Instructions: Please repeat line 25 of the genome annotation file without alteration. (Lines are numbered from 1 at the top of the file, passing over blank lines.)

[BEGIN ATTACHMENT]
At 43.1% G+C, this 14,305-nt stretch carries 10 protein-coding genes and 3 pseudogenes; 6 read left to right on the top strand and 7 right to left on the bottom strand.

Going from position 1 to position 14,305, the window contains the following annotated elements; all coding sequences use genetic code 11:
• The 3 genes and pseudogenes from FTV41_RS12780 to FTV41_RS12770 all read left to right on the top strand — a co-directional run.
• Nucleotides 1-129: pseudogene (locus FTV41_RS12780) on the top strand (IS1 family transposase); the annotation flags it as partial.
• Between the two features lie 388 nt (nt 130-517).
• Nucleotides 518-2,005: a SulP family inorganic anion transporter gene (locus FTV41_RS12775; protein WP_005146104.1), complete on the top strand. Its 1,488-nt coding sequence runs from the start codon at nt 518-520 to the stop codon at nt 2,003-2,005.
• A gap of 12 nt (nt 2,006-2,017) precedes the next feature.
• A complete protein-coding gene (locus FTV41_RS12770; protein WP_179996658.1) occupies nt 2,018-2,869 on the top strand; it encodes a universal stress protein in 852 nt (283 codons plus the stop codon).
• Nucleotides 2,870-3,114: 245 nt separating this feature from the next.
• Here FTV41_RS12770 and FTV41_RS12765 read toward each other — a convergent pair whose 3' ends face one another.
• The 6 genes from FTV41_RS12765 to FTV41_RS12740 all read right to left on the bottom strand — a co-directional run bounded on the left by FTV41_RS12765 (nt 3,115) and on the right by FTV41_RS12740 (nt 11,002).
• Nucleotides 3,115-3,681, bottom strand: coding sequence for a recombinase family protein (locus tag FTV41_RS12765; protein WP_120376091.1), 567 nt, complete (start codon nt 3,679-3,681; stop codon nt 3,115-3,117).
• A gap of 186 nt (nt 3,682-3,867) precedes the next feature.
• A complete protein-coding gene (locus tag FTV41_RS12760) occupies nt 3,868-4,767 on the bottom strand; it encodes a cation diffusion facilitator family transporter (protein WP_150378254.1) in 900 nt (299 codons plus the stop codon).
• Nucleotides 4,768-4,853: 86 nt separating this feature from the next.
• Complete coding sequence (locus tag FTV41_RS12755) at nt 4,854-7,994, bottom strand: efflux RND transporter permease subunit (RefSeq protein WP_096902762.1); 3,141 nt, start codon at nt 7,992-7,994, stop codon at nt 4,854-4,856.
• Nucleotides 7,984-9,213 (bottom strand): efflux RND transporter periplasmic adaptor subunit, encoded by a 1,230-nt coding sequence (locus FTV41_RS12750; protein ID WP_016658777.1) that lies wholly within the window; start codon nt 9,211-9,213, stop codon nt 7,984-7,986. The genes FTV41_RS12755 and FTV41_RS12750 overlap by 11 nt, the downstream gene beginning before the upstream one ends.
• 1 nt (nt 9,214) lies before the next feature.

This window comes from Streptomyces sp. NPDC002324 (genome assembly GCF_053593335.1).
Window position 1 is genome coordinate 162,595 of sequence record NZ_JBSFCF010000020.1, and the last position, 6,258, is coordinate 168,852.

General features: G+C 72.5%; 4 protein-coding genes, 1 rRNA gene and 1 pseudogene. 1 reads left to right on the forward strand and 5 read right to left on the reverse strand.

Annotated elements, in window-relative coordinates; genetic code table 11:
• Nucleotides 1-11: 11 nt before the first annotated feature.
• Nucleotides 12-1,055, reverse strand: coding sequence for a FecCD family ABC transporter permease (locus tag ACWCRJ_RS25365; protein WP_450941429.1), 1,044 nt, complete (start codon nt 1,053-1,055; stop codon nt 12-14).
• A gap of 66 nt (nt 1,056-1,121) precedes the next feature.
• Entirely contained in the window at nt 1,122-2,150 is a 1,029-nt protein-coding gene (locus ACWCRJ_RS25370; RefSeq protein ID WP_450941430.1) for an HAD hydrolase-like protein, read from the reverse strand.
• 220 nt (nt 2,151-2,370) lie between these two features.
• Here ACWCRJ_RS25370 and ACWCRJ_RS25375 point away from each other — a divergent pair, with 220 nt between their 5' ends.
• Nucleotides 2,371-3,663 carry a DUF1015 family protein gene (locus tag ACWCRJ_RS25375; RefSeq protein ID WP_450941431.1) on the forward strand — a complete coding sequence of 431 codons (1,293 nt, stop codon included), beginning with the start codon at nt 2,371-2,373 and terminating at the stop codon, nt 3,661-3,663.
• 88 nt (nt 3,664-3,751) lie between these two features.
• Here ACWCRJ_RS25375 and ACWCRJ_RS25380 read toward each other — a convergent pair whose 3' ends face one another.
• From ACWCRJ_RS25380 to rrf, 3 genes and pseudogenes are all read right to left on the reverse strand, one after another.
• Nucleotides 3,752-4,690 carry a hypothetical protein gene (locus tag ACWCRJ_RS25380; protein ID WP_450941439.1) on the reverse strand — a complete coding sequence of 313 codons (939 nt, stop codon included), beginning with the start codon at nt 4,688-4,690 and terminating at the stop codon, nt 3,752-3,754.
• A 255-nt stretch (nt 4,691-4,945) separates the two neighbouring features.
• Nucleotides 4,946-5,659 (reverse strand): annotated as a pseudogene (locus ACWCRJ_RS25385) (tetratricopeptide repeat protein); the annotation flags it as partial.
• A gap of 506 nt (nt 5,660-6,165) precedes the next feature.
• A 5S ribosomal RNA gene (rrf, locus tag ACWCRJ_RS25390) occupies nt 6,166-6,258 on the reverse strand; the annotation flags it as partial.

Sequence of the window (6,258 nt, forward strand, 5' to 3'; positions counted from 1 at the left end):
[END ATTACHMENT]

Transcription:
• A gap of 66 nt (nt 1,056-1,121) precedes the next feature.